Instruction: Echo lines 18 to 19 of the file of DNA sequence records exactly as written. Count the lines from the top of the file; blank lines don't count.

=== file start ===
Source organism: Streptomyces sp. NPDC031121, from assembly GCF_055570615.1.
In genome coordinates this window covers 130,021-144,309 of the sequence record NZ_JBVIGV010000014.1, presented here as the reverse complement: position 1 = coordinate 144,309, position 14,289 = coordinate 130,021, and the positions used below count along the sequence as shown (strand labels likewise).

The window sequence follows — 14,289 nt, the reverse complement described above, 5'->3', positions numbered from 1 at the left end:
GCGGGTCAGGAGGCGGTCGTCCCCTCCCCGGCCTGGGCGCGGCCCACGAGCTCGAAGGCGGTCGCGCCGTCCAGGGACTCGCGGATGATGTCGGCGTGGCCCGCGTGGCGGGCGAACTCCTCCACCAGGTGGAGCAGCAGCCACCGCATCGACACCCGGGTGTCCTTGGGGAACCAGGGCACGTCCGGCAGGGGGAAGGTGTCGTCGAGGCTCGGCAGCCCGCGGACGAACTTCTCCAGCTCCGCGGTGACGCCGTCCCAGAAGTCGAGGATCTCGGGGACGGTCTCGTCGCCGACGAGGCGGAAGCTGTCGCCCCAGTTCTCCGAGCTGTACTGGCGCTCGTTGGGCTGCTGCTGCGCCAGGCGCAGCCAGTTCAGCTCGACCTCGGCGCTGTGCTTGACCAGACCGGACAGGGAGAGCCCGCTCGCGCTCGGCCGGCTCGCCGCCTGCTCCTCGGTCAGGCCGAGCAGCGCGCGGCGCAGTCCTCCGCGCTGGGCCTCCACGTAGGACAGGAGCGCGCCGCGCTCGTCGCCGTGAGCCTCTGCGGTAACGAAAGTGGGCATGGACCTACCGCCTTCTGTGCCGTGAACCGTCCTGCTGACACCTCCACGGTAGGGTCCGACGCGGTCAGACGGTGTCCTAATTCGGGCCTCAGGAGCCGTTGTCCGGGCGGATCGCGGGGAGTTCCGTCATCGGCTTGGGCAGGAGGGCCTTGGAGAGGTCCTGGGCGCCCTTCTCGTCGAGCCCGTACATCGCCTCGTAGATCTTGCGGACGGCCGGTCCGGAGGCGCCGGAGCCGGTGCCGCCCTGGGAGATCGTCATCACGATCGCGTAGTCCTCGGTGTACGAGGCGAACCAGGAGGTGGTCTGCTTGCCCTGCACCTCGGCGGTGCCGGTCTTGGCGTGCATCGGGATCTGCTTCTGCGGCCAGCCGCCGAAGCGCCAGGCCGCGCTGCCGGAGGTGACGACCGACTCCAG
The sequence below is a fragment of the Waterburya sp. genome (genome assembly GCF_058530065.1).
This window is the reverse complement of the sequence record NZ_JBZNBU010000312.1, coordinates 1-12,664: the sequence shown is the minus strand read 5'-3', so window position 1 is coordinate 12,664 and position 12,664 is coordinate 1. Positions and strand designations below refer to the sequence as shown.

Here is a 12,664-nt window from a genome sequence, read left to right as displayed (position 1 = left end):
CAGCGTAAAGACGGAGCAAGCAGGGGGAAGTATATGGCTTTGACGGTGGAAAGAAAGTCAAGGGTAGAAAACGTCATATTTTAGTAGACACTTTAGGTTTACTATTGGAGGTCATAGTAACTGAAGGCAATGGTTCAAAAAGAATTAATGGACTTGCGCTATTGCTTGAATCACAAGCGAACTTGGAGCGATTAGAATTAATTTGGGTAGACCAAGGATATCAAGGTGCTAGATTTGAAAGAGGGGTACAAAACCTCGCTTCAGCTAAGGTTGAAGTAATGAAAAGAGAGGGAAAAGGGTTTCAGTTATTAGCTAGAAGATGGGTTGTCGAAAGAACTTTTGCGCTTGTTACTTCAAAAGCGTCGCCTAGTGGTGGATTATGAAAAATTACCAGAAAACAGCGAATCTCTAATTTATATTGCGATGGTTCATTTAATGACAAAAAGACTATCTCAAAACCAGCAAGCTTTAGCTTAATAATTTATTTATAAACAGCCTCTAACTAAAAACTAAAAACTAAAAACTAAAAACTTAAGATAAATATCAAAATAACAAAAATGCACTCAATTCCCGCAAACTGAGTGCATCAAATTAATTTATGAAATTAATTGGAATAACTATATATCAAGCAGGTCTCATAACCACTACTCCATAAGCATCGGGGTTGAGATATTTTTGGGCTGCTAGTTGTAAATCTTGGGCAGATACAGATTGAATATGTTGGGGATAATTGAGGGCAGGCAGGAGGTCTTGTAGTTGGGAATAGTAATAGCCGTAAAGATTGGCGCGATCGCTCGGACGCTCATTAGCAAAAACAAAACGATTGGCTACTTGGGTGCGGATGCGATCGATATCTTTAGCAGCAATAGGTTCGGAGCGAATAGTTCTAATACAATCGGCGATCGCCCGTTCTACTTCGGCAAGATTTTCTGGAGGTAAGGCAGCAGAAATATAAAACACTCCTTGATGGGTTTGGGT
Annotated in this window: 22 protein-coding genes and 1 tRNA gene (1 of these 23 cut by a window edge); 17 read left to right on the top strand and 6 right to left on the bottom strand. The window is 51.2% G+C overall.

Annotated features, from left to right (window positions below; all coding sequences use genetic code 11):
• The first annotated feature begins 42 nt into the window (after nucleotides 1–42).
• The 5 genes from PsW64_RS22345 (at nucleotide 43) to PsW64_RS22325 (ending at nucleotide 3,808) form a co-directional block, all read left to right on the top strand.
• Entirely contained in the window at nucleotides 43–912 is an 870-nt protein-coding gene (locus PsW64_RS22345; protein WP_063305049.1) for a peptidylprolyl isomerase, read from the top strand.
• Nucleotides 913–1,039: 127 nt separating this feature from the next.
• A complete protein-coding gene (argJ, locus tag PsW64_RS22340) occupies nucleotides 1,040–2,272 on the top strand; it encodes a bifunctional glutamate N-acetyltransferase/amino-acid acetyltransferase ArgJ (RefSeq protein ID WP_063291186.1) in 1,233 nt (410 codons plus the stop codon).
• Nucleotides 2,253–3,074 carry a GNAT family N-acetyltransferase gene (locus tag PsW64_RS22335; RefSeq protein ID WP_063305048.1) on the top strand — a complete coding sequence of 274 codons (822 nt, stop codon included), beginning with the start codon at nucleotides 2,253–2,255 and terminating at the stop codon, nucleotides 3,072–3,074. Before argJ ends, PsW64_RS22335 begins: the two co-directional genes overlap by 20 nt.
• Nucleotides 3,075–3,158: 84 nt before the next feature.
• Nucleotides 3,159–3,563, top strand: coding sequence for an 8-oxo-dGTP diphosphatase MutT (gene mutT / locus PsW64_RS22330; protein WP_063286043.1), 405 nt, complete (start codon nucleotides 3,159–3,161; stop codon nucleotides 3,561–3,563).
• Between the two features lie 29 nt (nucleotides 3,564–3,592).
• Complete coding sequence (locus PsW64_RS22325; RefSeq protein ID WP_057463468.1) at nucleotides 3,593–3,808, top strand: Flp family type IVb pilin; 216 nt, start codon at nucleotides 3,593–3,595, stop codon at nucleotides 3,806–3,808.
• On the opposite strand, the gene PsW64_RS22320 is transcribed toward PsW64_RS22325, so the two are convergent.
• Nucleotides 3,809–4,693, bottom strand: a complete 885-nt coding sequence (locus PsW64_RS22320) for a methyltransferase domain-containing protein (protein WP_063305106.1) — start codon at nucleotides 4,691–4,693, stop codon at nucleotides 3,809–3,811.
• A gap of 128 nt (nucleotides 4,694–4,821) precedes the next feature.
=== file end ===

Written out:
• Nucleotides 3,159–3,563, top strand: coding sequence for an 8-oxo-dGTP diphosphatase MutT (gene mutT / locus PsW64_RS22330; protein WP_063286043.1), 405 nt, complete (start codon nucleotides 3,159–3,161; stop codon nucleotides 3,561–3,563).
• Between the two features lie 29 nt (nucleotides 3,564–3,592).